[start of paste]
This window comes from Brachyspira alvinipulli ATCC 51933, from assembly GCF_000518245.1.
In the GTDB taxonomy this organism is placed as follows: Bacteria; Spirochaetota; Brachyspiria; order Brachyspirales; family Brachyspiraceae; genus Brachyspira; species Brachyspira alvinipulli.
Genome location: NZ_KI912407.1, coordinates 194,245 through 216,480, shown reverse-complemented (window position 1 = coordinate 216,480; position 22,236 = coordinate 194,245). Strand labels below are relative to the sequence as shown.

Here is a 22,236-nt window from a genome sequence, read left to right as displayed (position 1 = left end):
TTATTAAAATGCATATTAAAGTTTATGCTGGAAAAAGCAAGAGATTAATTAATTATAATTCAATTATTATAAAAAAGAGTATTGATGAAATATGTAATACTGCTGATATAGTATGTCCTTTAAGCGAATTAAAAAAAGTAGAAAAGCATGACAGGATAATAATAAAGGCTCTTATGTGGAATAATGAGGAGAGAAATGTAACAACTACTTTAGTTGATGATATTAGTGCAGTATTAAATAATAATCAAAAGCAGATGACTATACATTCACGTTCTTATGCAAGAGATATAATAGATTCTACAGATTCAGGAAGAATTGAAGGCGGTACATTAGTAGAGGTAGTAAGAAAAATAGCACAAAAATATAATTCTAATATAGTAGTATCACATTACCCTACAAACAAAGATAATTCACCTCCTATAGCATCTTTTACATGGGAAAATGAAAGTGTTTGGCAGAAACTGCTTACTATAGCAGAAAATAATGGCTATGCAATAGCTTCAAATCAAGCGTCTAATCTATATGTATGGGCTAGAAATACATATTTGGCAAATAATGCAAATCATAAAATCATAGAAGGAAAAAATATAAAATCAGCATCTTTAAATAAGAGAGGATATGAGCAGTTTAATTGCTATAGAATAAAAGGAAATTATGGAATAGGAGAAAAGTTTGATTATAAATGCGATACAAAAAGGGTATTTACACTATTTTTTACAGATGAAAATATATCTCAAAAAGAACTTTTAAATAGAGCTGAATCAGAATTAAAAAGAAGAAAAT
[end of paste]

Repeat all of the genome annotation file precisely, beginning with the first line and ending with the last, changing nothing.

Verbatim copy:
This window comes from Brachyspira alvinipulli ATCC 51933, from assembly GCF_000518245.1.
In the GTDB taxonomy this organism is placed as follows: Bacteria; Spirochaetota; Brachyspiria; order Brachyspirales; family Brachyspiraceae; genus Brachyspira; species Brachyspira alvinipulli.
Genome location: NZ_KI912407.1, coordinates 194,245 through 216,480, shown reverse-complemented (window position 1 = coordinate 216,480; position 22,236 = coordinate 194,245). Strand labels below are relative to the sequence as shown.

Here is a 22,236-nt window from a genome sequence, read left to right as displayed (position 1 = left end):
TTATTAAAATGCATATTAAAGTTTATGCTGGAAAAAGCAAGAGATTAATTAATTATAATTCAATTATTATAAAAAAGAGTATTGATGAAATATGTAATACTGCTGATATAGTATGTCCTTTAAGCGAATTAAAAAAAGTAGAAAAGCATGACAGGATAATAATAAAGGCTCTTATGTGGAATAATGAGGAGAGAAATGTAACAACTACTTTAGTTGATGATATTAGTGCAGTATTAAATAATAATCAAAAGCAGATGACTATACATTCACGTTCTTATGCAAGAGATATAATAGATTCTACAGATTCAGGAAGAATTGAAGGCGGTACATTAGTAGAGGTAGTAAGAAAAATAGCACAAAAATATAATTCTAATATAGTAGTATCACATTACCCTACAAACAAAGATAATTCACCTCCTATAGCATCTTTTACATGGGAAAATGAAAGTGTTTGGCAGAAACTGCTTACTATAGCAGAAAATAATGGCTATGCAATAGCTTCAAATCAAGCGTCTAATCTATATGTATGGGCTAGAAATACATATTTGGCAAATAATGCAAATCATAAAATCATAGAAGGAAAAAATATAAAATCAGCATCTTTAAATAAGAGAGGATATGAGCAGTTTAATTGCTATAGAATAAAAGGAAATTATGGAATAGGAGAAAAGTTTGATTATAAATGCGATACAAAAAGGGTATTTACACTATTTTTTACAGATGAAAATATATCTCAAAAAGAACTTTTAAATAGAGCTGAATCAGAATTAAAAAGAAGAAAAT